July 26th: Holding A Franchise Hostage

This past week, Kyrie Irving asked the Cleveland Cavaliers to trade him. Apparently, playing with the greatest player in basketball (perhaps ever) doesn’t suit him, especially when it means losing so much vacation time playing in May and June. In a league where players are all scrambling to join forces on super teams, Irving wants to take his one-man-show to a destination all by himself.

The baffling part of the story is that, after asking for a trade, the Cavaliers seem to be shopping in order to make a deal. The NBA is one of the only industries in the world where you can make outlandish demands of your employer with relative certainty that you will get what you want. Of course, the Cavaliers don’t HAVE to agree to trade Irving, but a disgruntled star’s performance is unlikely to be more valuable than any of the possible players that could come back to Cleveland in a trade.

KyrieThis doesn’t bode well at all for Cleveland. With rumors already swirling about LeBron James leaving next summer as a free agent, the Cavs could very quickly go from being the three-straight Conference Champions to a franchise struggling to regain an identity. Kyrie Irving’s demand only accelerates that process.

Irving isn’t the only player who has put his team in a bad spot because of a demand for a change of scenery. Carmelo Anthony has made it known not only that he wants out of New York, but that he specifically wants to play in Houston, putting incredible pressure on the Knicks. Paul George’s desire to play for the Lakers in the future forced the Pacers to trade him, for fear of losing him to free agency with nothing in return. The NBA offseason continues to leave teams scrambling to fill out a roster before contracts change the game again and again, while the players look out for their own self-interests with demands and threats.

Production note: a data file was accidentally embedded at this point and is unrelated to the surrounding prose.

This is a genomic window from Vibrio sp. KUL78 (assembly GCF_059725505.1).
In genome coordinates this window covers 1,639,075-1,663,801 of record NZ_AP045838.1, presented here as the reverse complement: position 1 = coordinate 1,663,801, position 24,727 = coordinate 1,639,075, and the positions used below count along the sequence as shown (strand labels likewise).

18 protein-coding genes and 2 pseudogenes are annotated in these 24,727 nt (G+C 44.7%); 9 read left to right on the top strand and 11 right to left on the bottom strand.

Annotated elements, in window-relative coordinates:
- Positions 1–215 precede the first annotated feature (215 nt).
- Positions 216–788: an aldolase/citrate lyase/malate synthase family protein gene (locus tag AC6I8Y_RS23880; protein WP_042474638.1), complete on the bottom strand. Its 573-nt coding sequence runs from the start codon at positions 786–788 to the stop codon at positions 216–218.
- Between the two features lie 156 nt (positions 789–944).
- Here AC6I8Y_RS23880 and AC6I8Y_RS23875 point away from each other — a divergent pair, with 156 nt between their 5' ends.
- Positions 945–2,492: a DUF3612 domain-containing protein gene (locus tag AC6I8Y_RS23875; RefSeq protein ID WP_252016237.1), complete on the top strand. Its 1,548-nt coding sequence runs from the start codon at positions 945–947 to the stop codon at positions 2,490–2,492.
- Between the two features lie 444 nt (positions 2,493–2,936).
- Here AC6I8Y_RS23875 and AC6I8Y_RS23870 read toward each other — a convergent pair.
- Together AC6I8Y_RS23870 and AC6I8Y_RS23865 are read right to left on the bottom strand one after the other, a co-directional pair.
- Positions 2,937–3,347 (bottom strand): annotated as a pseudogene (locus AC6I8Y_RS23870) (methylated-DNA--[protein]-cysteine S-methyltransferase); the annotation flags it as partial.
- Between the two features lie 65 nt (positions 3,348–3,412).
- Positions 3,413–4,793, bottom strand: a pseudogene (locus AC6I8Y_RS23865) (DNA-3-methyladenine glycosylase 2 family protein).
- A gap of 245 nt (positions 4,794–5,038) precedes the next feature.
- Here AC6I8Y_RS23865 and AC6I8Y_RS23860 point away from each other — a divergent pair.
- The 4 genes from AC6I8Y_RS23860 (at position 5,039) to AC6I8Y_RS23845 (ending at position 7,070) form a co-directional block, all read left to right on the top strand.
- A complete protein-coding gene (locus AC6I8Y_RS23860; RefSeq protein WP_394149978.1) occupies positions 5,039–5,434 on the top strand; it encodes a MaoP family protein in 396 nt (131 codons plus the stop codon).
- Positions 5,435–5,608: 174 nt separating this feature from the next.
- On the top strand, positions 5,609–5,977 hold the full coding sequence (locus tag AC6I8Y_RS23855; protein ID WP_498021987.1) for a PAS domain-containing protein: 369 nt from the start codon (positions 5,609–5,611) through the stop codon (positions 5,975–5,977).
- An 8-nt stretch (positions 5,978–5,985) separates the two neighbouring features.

The 2017 offseason has seen a collection of teams amassing talent while others are forced to rebuild. A season after one of the least dramatic playoffs in recent memory will show a small collection of powerhouse teams clashing, while almost all competition takes place in the Western Conference. Power dynamics are all out of whack, even before we consider the whims of what a particular player wants.

Kyrie Irving’s trade demand is selfish and damaging to the Cleveland fans and the league as a whole. The nature of a contract is that he is expected to play for the team for a certain duration of time, with the freedom to choose a new home when it expires. Trade rumors and speculation may be fun in the short term and get people talking about the sport while it isn’t on TV, but this kind of hijacking of a team can prove dangerous for a franchise that, until recently, was hoping to build a tradition of success.

May 18th: A Tale of Two Playoffs